Programmatic boosters admit the industry is facing a trust issue
Even the most fervent believers in programmatic advertising believe it needs to undergo a cleanup, as marketers lose faith in ad tech due to issues like hidden fees, ad fraud and murky auction models.
The mood among marketers, agencies and vendors at AdExchanger’s Industry Preview event Jan. 17-18 in New York was a candid admission that automated ad buying is undeniably the future but has many problems that cannot be put off.
“There’s an element of trust missing right now,” said Belinda Smith, global director of media activation for video game company Electronic Arts, at the event on Jan. 18. “Frankly speaking, it’s not in my interest to understand every detail of the buy-side fee because as a marketer, my biggest focus is getting in front of my audience. But [building trust] means that my partners should be able to answer everything that I ask.”
Smith said on stage that her team has run programmatic on its own for a while, and it started owning vendor contracts last year to keep track of tech providers’ fee structure. Contract ownership will continue to be a big focus for Electronic Arts this year, she added. “As we pick up things, we learn tricks and tips [in programmatic],” Smith said. “We put how fees are charged in detail in our contracts, we look at [campaign] win rates, and we constantly talk to our publishers — if what we see and what they see don’t match and we can’t reconcile what’s going on, we will take money out of the system.”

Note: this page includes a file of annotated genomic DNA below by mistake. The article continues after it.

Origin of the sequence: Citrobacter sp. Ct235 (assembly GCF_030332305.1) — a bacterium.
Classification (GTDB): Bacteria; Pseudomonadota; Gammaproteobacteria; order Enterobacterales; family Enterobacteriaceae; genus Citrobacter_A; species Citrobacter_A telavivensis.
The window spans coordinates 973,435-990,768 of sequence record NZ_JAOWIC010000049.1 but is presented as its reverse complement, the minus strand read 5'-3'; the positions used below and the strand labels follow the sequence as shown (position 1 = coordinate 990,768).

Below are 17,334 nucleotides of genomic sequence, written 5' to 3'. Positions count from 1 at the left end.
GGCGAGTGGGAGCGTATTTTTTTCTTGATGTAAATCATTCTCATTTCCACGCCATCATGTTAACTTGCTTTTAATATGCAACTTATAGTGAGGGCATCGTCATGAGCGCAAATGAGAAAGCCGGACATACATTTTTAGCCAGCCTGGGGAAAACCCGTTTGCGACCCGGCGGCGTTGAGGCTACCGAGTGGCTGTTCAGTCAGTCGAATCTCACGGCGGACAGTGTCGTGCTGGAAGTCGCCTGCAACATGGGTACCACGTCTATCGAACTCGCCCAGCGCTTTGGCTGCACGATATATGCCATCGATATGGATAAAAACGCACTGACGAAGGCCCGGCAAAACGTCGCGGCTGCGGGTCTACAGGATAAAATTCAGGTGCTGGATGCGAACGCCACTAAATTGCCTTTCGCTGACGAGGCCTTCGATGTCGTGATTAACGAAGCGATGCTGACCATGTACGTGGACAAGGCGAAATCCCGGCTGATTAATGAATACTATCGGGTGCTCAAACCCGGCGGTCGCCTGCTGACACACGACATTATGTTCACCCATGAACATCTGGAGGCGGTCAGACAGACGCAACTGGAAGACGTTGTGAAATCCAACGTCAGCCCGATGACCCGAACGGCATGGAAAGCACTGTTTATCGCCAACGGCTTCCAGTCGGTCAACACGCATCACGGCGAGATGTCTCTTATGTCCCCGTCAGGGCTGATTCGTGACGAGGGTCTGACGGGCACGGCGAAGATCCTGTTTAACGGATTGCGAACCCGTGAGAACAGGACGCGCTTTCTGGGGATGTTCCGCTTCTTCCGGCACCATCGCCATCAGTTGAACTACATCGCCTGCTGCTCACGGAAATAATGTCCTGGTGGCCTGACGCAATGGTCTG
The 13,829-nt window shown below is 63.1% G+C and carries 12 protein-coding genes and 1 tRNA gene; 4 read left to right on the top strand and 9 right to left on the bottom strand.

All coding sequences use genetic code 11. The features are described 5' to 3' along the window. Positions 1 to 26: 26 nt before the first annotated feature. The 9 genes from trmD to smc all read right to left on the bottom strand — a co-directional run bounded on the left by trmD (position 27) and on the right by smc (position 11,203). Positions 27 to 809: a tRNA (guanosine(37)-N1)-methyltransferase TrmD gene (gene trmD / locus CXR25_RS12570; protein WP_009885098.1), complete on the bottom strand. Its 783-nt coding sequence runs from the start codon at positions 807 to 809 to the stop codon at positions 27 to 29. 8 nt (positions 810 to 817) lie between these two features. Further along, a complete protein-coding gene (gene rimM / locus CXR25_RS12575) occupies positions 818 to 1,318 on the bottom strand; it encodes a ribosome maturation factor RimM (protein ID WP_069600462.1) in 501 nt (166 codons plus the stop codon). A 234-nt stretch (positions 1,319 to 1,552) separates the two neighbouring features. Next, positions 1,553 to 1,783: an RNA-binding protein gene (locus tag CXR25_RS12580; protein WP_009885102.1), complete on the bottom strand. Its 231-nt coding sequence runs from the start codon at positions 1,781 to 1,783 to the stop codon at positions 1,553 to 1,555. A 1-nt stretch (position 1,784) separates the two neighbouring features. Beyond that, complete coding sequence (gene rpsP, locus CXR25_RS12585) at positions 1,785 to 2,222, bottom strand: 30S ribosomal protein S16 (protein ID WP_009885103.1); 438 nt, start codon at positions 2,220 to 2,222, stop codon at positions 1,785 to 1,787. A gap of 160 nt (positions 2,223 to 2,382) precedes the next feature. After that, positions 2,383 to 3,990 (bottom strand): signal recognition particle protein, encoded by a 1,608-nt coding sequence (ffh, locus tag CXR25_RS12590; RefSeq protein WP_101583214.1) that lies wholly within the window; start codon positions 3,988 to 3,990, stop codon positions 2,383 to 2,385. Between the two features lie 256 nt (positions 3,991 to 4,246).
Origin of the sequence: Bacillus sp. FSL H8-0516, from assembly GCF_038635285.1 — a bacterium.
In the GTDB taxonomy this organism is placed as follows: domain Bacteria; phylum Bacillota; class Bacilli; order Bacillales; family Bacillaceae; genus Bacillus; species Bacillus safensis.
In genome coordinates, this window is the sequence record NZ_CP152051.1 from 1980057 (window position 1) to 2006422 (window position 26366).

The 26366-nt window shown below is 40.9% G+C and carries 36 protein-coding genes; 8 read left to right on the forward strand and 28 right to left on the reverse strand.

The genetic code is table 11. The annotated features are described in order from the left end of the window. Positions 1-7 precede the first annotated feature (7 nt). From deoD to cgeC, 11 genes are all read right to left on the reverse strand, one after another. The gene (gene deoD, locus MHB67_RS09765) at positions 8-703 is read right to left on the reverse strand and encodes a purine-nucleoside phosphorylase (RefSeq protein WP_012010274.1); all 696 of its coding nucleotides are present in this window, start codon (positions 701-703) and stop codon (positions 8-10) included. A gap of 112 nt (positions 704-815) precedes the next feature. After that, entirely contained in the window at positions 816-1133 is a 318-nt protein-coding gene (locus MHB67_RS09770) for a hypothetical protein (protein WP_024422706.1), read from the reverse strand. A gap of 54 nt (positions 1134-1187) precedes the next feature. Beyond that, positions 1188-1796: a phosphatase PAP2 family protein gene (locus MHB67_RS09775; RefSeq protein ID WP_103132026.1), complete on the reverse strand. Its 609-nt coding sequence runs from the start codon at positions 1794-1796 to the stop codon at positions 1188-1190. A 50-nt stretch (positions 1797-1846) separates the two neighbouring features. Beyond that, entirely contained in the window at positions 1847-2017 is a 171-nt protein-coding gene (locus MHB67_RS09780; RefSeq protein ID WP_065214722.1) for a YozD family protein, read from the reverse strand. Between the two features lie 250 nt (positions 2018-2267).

Another presenter, Louis Paskalis, svp of customer engagement and investment for Bank of America, described programmatic as “the single worst thing that happened to advertising and only salvation for the future of marketing” because it promises to generate the highest yield at the lowest cost. “As a marketer, I need to know the context of my ads. If we have the same shoe ad following us for three months, that’s bad consumer experience,” said Paskalis on Jan. 17. “Programmatic could work if it optimizes the customer relationship instead of the transaction.”
Michael Roth, chairman and CEO for Interpublic, also said at the conference on Jan. 17 that IPG is in talks with many programmatic tech providers to make sure they optimize for media effectively.
Ad tech vendors are acting. For instance, Adobe and AppNexus announced a partnership to bring transparency to hidden fees. Meanwhile, video exchange Telaria introduced a program called The Fraud Fighter on Jan. 17 to ensure its video inventory meets or exceeds brand-safety standards. Rubicon Project also reduced its take rate from 24 percent to 11 percent and eliminated buy-side fees last year, according to the company’s CEO Michael Barrett. “Ad quality will also continue to be a big focus for us in 2018,” he said.
Yet most executives at the event agreed that more must be done. Speaking on a joint panel with Smith, Brian O’Kelley, co-founder and CEO of AppNexus, said mobile ad fraud is still rampant, and there’s no good technology to catch it, while Keith Eadie, vp and gm of Adobe Advertising Cloud, said marketers need more clarity on the auction dynamic that each exchange employs.
Smith, on the other hand, thinks that if marketers want more transparency, they must be willing to pay more for better inventory. “When you negotiate [the price] down and put pressure on fees, there’s only one way for that story to play out,” she said. “In that case, you shouldn’t be shocked that fees pop out in other places because people need to make money. Being cheap in everything doesn’t make [programmatic] a sustainable model.”
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